The boyz from K One were fitted out in matching white suits, with those cute, comic-type haircuts that are all fringe and no substance. They were busy signing autographs after a performance in Taipei's fashionable Ximending when Hartley Pool bounded onto the stage in his buttoned-up dayglo orange corduroy shirt, jeans pulled up tight to his crotch and hair slicked down.
He greeted the audience as if he was the star of the show and started shaking hands with the band members, whose fake smiles dissolved into looks of real irritation very quickly. Hartley Pool knows how to get under your skin and as a result makes everyone slightly uncomfortable. On a good night this makes him funny, but sometimes he falls flat and this was one of those times. It was hilarious.
His joke in Chinese about iced tea (he speaks no Chinese) got no laughs, just blank looks from the mass of teen groupies, and the K One security detail managed to usher him off stage before he could do any further harm to the boyz' reputation.
According to his bio, Hartley Pool (Hartlepool is a dour town in the north of England, John Anderson is the real name) began his career as a stand-up comedian by reading poetry to "hundreds of people in Budapest." Since then, he has failed a BBC talent contest, bombed at the Comedy Store, where he slowly walked onstage to Eminem's Lose Yourself, and has taken his act on a world tour, appearing in just Taiwan so far.
"I met a Taiwanese girl [in England] and wanted to be with her. You can't live on a phone relationship. I've had lots of phone relationships in the past that didn't work out and this seemed like a good one," the self-deprecating Hartley Pool said over a coffee.
The experienced teacher-trainer has a style that is reminiscent of the alternative comedian Vic Reeves, and his sense of humor can be hard to catch, especially if you're not from England. His jokes are along the lines of, "If a person says, `I have a bone to pick with you,' what does a jellyfish say? `Blublublublublub.'"
He's also a bit like Tommy Cooper in the way he can make people laugh without cracking a joke, or even by losing track of what he was talking about. He admires Steve Coogan and doesn't tell gags with a punchline so much as wrap you up in the world of one of his comic personalities.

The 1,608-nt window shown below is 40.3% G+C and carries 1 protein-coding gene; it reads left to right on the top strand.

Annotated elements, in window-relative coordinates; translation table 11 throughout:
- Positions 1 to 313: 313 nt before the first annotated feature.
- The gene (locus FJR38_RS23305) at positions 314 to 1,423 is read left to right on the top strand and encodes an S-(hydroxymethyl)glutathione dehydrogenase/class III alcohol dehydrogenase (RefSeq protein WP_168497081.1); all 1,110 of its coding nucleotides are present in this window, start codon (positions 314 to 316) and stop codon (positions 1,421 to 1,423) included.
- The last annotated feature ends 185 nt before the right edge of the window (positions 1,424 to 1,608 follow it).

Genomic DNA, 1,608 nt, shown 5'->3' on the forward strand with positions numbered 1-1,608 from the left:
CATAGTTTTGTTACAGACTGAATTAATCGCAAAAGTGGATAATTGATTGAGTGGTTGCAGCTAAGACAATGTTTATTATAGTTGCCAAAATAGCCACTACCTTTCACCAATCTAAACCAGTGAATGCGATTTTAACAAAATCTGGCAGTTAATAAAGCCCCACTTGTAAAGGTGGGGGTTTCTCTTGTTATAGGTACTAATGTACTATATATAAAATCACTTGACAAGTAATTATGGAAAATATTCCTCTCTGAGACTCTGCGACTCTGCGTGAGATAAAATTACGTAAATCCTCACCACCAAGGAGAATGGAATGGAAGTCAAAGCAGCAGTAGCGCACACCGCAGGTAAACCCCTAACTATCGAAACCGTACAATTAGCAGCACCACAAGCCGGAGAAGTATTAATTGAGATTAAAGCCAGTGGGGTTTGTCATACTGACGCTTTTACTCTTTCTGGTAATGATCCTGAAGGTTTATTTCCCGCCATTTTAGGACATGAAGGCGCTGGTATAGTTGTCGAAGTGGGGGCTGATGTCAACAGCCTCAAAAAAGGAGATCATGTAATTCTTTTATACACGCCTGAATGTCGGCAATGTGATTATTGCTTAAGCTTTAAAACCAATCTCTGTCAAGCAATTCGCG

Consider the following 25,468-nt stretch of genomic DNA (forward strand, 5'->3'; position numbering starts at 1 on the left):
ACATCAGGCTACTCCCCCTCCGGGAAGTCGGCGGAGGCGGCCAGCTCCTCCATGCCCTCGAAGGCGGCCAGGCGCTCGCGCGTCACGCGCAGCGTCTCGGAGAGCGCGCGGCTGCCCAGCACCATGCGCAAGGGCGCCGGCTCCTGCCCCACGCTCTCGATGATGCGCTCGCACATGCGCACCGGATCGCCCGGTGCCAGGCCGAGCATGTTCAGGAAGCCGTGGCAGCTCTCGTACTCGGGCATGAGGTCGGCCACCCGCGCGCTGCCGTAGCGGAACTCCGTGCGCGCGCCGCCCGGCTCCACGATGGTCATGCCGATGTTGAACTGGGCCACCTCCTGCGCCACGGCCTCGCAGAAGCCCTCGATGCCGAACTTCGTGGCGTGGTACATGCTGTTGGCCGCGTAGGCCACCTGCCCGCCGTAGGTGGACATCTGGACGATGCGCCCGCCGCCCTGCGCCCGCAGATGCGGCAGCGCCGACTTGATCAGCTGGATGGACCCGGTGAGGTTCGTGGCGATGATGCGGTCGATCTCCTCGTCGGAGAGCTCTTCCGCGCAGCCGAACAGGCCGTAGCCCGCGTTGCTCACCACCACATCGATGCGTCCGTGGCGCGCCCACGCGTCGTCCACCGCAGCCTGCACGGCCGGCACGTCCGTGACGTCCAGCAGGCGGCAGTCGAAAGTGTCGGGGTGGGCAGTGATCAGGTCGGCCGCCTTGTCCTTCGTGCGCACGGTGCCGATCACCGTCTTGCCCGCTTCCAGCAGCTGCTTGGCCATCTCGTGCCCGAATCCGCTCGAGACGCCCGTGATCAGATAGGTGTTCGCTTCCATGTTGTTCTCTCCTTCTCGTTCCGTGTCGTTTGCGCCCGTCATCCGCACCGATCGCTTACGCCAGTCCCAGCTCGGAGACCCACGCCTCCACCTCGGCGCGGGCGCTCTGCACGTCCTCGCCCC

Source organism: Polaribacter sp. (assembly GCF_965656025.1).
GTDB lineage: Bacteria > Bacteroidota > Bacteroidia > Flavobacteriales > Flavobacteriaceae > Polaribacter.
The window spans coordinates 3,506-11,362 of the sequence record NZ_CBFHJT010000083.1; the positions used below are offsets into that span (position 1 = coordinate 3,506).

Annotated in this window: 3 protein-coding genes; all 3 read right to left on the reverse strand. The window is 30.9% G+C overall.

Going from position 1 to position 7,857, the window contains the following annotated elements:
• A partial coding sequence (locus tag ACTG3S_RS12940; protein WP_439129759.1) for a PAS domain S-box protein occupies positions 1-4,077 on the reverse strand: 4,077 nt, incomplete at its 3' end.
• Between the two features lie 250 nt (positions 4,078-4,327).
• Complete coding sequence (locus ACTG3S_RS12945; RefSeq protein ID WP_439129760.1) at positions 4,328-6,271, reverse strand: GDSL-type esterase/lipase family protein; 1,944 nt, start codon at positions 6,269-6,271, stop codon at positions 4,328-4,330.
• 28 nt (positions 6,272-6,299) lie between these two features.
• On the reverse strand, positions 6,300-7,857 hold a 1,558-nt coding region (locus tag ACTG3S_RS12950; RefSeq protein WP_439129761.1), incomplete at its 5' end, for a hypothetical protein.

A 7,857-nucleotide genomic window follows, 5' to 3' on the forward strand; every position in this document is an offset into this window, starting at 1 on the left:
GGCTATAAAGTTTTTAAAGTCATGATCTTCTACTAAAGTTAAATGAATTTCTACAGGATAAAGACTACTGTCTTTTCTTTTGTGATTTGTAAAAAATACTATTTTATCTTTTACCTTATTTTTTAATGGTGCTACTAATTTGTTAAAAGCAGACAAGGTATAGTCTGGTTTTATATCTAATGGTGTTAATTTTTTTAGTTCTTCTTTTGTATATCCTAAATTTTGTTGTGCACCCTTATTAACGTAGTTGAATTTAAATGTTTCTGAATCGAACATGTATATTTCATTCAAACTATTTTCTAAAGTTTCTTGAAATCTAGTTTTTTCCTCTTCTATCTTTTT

One of his creations, "Corky Clarkson is the only person who can hold his own against the [audience of British MRT] engineers because they heckle him all the time. For some reason they started singing Puff the Magic Dragon at one gig, but I managed to get back at one of them by calling him a ginger, short-arsed cunt," Hartley Pool said.
"Then there's Randy Borehole, who's a pervert, who's trying to get people to join his club. And by the way, we'd love to have you, though you're probably a member already. There's also a priest who does exorcisms, pretty unsuccessfully, he kind of beats the ghosts out of people. Sir Bernard Flowers is an octogenarian who does long, rambling talks at the Australian Men's Institute about his encounters with prostitutes."
Hartley Pool's new show Ha, Ha, Hartley's Here is at The Living Room this Saturday, from 7:45pm to 10pm. Aaron Turner, Zach Touzin and Chris Garvin will be providing alternative comedic input. Hartley Pool will be doing stand-up and sketches. He may or may not breakdance but will definitely make contact with a psychic cat. Entrance is NT$100 and there's a two drink minimum cover.